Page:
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Can Self-Insured Plans Charge Tobacco Users More for Coverage?

09.19.2016

cigaretteQuestion: We’re concerned about our self-insured plan’s compliance with the nondiscrimination rules under the Health Insurance Portability and Accountability Act (HIPAA). Would we be in violation if the plan requires employees who use tobacco to pay more for coverage than employees who don’t use tobacco?

Answer: No, you wouldn’t necessarily be out of compliance — but you must get the details right. As long as the cost difference is structured as part of a wellness program, and the applicable conditions are met, you can charge tobacco users a higher contribution rate to participate in your group health plan without violating HIPAA’s nondiscrimination rules.

HIPAA generally prohibits group health plans from discriminating among similarly situated individuals based on health status or health factors. However, the law's nondiscrimination provisions don't prevent a group health plan from reducing participant contributions for participants who qualify under a program of health promotion and disease prevention (in other words, a wellness program). Nor does HIPAA stop a plan from increasing participant contributions for participants who fail to meet the requirements of a wellness program.

Five Mandatory Conditions

Wellness programs that offer a reward only if the employee is able to meet a standard related to a health factor (such as not using tobacco) must satisfy five conditions:

  1. Size of incentive. Rewards related to tobacco use, when combined with rewards for all other wellness programs under your plan, cannot exceed 50% of the cost of coverage. If your plan includes rewards not related to tobacco use (such as biometric testing), the rewards unrelated to tobacco use cannot exceed 30% of the cost of coverage.
  2. Health promotion. The program must be reasonably designed to promote good health or prevent disease.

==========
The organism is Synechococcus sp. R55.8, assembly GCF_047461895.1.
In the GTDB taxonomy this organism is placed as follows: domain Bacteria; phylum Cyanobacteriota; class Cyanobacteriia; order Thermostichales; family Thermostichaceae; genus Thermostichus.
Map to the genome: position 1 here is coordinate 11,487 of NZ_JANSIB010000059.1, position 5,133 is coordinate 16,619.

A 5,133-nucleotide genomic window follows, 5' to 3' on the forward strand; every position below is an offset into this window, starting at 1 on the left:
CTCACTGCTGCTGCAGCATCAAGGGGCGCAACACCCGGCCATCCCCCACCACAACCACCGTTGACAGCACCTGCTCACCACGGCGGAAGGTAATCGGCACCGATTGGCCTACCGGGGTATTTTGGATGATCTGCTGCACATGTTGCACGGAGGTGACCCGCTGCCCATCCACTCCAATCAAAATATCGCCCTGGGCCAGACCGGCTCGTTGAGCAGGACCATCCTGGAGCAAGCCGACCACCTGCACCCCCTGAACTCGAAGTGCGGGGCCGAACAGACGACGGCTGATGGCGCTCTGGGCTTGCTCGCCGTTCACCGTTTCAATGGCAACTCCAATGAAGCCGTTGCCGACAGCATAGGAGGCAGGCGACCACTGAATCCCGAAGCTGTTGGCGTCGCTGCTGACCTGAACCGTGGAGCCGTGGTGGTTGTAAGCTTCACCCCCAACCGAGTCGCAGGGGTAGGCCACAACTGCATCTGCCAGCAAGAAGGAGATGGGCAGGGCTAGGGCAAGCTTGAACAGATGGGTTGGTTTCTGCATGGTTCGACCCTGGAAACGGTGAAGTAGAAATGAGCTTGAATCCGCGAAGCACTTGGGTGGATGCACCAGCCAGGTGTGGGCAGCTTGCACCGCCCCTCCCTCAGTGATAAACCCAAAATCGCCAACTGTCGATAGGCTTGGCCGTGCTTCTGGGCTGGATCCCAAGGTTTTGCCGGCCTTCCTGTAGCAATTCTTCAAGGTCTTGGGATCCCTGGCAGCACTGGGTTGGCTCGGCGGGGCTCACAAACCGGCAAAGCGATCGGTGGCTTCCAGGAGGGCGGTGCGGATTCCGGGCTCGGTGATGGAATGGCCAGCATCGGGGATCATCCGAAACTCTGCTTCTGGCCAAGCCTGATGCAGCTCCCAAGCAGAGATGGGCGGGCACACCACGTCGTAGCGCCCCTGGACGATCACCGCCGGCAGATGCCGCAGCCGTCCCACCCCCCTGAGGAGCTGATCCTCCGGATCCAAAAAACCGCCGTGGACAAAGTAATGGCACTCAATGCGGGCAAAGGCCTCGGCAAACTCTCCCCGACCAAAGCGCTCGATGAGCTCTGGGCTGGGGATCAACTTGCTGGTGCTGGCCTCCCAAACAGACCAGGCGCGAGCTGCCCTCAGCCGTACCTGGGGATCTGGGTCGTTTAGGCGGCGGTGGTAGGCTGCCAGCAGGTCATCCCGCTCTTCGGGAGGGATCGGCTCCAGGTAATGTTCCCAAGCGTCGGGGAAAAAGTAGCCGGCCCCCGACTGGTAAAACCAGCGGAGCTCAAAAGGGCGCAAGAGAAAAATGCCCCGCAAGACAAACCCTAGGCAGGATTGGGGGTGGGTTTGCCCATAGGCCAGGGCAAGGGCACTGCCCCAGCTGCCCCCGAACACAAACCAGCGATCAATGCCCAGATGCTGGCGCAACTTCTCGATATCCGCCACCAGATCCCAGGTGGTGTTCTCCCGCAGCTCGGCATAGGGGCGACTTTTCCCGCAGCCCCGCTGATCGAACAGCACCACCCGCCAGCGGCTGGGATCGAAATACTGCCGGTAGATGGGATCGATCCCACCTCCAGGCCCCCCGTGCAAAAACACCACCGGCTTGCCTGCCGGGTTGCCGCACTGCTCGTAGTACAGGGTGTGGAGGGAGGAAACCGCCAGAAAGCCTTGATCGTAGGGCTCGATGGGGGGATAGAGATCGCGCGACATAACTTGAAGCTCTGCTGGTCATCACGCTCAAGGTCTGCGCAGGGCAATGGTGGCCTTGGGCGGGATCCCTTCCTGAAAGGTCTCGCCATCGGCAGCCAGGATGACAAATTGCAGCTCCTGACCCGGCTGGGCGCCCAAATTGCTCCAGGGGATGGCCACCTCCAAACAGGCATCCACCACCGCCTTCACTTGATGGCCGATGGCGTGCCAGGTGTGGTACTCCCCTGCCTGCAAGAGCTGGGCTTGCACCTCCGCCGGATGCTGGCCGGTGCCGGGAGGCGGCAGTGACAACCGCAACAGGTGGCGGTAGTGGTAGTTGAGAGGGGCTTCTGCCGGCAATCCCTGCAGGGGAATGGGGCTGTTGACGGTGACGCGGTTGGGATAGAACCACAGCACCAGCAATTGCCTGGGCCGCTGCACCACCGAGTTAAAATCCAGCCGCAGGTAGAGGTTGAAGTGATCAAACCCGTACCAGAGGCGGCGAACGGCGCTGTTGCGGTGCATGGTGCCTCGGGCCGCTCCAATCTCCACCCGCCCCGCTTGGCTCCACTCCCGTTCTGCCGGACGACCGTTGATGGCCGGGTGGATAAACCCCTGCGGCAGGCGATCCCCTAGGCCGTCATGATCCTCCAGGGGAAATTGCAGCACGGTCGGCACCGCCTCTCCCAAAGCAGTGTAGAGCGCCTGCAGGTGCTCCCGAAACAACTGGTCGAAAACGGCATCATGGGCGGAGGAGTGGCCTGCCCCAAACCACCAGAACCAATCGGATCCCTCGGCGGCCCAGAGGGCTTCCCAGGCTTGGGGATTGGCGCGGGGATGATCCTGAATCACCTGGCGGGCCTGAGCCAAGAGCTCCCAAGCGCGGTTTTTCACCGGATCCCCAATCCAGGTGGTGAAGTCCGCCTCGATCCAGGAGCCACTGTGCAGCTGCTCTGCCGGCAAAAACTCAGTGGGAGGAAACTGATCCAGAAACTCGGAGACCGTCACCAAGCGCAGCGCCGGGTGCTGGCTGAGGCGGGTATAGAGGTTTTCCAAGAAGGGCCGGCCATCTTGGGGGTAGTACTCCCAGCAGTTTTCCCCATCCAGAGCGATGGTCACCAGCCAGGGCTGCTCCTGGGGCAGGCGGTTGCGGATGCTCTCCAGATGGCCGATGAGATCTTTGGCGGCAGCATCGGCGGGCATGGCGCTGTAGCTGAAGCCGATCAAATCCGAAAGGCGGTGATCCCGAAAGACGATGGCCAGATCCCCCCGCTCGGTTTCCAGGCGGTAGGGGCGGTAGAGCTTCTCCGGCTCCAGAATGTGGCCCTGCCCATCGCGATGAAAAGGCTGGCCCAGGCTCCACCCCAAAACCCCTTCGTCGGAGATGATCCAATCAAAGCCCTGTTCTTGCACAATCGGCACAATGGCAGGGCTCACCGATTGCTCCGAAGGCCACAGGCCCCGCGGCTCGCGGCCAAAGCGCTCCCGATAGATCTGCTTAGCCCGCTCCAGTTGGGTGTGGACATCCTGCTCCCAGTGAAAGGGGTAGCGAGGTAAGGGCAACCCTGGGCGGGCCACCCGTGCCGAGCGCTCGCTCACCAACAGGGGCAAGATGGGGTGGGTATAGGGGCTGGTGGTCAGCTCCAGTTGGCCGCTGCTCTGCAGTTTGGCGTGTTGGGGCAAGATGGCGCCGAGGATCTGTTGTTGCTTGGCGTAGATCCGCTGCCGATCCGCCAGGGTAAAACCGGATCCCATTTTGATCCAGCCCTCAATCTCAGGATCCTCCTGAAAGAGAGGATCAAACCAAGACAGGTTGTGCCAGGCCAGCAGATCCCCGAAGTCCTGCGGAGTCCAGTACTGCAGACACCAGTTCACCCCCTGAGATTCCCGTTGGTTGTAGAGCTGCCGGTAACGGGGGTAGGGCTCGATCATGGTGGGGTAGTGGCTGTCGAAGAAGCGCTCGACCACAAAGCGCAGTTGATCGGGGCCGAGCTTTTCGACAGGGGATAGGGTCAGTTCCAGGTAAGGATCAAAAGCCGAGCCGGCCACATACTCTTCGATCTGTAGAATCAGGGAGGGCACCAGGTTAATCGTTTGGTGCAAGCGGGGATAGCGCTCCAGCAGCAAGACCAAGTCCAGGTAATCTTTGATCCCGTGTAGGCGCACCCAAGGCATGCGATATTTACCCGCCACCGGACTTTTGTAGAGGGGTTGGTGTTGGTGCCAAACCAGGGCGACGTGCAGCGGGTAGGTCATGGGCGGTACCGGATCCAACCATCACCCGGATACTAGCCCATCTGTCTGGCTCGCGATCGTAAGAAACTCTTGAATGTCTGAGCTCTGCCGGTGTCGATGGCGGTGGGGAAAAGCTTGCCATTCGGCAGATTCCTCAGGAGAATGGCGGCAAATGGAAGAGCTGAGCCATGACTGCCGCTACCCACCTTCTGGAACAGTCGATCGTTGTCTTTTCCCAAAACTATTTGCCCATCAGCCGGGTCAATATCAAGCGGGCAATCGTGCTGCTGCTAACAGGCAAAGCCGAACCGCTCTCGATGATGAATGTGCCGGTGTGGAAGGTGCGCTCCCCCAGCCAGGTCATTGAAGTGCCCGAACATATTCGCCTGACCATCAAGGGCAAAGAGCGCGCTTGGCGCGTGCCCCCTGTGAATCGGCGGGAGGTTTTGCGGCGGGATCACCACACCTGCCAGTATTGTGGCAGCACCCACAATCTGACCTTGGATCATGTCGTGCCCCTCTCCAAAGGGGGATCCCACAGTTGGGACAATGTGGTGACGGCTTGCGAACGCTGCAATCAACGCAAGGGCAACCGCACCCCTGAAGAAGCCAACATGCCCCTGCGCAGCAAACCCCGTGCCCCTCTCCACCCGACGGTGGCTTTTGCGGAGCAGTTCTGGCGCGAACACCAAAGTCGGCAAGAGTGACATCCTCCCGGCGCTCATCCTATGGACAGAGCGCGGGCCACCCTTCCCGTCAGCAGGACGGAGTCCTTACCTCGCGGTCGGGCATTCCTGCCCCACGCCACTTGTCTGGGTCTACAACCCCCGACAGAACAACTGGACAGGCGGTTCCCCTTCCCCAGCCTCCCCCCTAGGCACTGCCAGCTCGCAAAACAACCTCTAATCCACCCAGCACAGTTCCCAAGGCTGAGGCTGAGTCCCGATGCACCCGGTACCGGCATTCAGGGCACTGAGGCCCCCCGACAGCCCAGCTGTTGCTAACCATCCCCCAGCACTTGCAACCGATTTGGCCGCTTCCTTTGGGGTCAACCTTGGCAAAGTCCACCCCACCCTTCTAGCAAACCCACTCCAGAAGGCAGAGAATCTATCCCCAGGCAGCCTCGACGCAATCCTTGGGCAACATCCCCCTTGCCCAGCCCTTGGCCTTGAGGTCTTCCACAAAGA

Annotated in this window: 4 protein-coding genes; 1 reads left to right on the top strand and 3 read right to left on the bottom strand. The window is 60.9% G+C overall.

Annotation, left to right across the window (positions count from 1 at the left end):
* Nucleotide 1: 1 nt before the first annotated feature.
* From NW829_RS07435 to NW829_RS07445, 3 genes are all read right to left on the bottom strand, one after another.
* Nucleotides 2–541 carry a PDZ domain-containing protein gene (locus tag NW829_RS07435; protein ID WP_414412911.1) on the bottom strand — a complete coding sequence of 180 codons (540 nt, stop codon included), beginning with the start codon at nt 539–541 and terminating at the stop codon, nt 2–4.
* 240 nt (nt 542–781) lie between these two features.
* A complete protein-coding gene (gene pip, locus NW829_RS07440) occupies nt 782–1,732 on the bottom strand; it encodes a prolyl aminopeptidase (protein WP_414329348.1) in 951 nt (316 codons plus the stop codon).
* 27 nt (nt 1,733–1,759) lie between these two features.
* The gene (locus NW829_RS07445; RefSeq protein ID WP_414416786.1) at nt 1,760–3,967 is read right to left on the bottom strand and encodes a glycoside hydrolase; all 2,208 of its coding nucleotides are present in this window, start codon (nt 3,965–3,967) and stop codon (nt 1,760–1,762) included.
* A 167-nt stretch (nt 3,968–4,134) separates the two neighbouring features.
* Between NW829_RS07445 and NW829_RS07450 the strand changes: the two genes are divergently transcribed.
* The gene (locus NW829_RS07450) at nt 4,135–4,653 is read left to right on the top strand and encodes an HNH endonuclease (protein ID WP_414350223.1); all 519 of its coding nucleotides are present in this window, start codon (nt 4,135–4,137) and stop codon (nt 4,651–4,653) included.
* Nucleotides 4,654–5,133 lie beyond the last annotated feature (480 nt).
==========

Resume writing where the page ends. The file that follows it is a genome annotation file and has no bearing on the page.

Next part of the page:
3. Annual opportunity. Participants must have a chance to qualify for the reward at least once per year.
  4. Availability. The program must be available to all similarly situated individuals. This includes a requirement that the program provide a reasonable alternative standard, such as attending smoking-cessation classes, to all participants — regardless of whether they have a medical condition that makes it unreasonably difficult or medically inadvisable to stop tobacco use.
  5. Disclosure of alternatives. All plan materials describing the wellness program must disclose the availability of characteristics of the reasonable alternative standard. Department of Labor regulations provide sample language for this disclosure.


Alternative standards are subject to additional requirements. For example, if the alternative is completion of an educational program, you must make the program available or help participants find a suitable program. Also, you cannot require participants to pay for the program.

All Applicable Laws

In addition to HIPAA, other laws may further restrict the design of your wellness program. For example, final regulations issued by the Equal Employment Opportunity Commission under the Americans with Disabilities Act (ADA) state that HIPAA’s increased incentive limit for programs related to tobacco use cannot be used if your program uses a medical test to detect participants’ use of tobacco. In this situation, the maximum allowable incentive under the ADA may be calculated differently from the HIPAA limit, depending on the terms of your plan.

The Affordable Care Act includes incentives for employers to create wellness programs. However, when designing or administering one, it’s important to coordinate the requirements of all applicable laws and not focus exclusively on HIPAA.

Ron M. Present, CALA, CNHA, LNHA

If you have questions about wellness programs, please contact Ron Present, Partner and Health Care Industry Group Leader, at rpresent@bswllc.com or 314.983.1358.

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